There was an image during yesterday's papal election that will forever stay with Bishop Richard J. Grecco of the Diocese of Charlottetown.
It wasn't the white smoke billowing from the Sistine Chapel's chimney, or the tens of thousands of faithful crowded into St. Peter's Square.
Rather, it was a small gesture the 76-year-old Argentinian Jorge Mario Bergoglio made when he addressed the crowd after being named head of the Roman Catholic Church.
"I have never seen a newly elected pope bow before the people and ask for their blessing before giving them his own blessing," said Grecco. "To me, that says volumes about his ability to work with people and his respect for people."
The former Archbishop of Buenos Aires has been known for his traditional religious theology, as well as for his modesty.
Bergoglio, the 266th pontiff in the church's 2,000 year history, cooks his own meals, takes public transit and comes from a humble working-class background.
He is the first Jesuit to be selected pope, as well as the first non-European in more than 1,000 years.
He'll also be the first pope from the Americas, a fact that has many priests happy, said Grecco.
"It's magnificent we finally have someone from the Americas, and he's coming from South America," said Grecco, noting that many of the church's members now live in South America rather than Europe.
Bergoglio had been a frontrunner during the last papal election. However, his name wasn't mentioned as much this time around when compared to Canadian Marc Ouellet, Brazilian Odilo Scherer and Italian Angelo Scola.
And with no clear front runner, the thought that Roman Catholic cardinals would elect Bergoglio during the fifth ballot on Wednesday was unexpected by many.
"I have to say, what a surprise," said Grecco, adding the emotion was mixed with joy and gratitude. "He wasn't on the lists of any of the experts... God's grace works in ways we can't predict."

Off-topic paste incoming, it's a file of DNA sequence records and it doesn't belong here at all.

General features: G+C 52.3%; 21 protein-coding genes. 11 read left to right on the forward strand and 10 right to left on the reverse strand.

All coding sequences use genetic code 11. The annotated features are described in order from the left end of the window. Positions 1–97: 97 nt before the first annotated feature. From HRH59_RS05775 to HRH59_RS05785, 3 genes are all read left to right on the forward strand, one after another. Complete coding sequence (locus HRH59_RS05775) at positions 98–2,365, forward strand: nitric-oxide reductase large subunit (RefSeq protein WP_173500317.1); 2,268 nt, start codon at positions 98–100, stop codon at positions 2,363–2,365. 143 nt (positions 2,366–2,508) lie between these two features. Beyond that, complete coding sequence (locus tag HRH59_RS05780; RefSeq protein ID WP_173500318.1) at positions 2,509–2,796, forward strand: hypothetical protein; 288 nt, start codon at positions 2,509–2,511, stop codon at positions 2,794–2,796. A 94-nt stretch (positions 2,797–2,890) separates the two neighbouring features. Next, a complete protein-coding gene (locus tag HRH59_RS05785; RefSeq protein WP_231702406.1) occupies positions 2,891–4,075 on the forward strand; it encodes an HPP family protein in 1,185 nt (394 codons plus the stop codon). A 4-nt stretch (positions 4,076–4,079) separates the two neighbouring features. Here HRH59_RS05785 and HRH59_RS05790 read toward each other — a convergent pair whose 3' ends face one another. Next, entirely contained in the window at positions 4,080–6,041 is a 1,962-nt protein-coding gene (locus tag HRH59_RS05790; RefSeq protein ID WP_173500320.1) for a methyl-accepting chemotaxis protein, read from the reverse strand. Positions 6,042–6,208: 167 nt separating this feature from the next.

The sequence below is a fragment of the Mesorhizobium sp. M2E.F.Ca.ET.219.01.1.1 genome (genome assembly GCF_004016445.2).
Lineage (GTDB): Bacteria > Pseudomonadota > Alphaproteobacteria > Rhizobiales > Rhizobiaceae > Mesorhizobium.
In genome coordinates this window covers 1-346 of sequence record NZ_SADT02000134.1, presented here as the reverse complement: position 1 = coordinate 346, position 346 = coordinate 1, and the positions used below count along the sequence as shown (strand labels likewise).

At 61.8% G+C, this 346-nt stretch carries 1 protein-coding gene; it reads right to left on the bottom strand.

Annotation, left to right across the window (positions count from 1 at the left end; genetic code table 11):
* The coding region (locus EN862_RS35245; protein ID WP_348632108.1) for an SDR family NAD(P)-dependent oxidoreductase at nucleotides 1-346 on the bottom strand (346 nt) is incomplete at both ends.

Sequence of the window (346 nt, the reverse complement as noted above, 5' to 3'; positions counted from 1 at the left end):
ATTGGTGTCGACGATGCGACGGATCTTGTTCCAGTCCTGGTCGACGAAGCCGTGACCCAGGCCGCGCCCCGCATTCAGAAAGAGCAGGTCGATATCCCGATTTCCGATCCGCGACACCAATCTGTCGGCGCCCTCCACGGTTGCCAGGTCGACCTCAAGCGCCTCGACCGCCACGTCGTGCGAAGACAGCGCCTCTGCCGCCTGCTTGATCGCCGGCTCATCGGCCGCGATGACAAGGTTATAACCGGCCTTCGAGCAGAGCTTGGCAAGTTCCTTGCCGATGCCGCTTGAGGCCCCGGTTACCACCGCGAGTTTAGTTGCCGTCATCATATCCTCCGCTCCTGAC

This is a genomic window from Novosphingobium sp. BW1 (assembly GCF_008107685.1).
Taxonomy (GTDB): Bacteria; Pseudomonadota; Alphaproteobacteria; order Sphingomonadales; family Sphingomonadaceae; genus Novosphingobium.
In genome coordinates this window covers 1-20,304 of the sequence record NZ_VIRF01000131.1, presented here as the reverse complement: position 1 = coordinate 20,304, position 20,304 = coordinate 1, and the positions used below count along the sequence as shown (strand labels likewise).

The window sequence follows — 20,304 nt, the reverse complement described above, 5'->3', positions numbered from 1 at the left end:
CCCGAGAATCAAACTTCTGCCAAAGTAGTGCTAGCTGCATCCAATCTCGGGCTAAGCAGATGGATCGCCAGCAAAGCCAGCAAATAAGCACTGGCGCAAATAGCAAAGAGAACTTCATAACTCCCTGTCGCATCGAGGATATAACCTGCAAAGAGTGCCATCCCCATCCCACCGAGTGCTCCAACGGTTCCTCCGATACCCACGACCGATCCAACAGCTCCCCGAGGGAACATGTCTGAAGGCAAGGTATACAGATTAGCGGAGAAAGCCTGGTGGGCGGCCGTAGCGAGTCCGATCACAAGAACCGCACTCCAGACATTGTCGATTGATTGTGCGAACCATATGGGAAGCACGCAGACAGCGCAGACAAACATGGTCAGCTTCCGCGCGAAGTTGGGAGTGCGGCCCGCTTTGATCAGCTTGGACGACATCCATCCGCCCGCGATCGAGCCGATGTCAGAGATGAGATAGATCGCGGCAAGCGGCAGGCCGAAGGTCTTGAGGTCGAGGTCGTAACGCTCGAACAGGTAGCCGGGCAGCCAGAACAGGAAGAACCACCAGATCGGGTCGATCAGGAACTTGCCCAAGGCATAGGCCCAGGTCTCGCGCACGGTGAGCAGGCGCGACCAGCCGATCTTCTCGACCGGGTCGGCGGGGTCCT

"I have never seen a newly elected pope bow before the people and ask for their blessing before giving them his own blessing," - Bishop Richard J. Grecco
He'll be known simply as Pope Francis, without the roman numeral, after one of the church's most revered saints.
Rev. Robert Coady of St. Francis of Assisi Church in Cornwall had watched the event unfold with three other priests during their day off.
"We were absolutely excited by it," said Coady.
While a couple of them had hoped for Ouellet and another thought it would be Scherer, no one could argue with the final choice, said Coady.
"We're all very pleased. This is a man who is with the poor," he said. "This man would not drive in limousines or anything like that. He lived with the poor and worked for the poor.
"The Lord, God and the Holy Spirit have done a great job in the choice of a wonderful, humble man."
The new pope took his name from the humble Italian saint, St. Francis of Assisi.
Grecco said while many Canadians were hoping for Ouellet to be named pope, the cardinals' decision has marked a joyous occasion for the church.
"From a faith point of view, the Catholic people put their trust in God's grace," said Grecco. "I'm sure Cardinal Ouellet is as happy as the rest of Canadians with this choice."
Bergoglio was born in Buenos Aires in 1936 and entered the Society of Jesus in 1958.
He spent almost is entire career in Argentina teaching and also served as the country's Jesuit provincial in the 1970s.
He became the Archbishop of Buenos Aires in 1998 before becoming cardinal in 2001.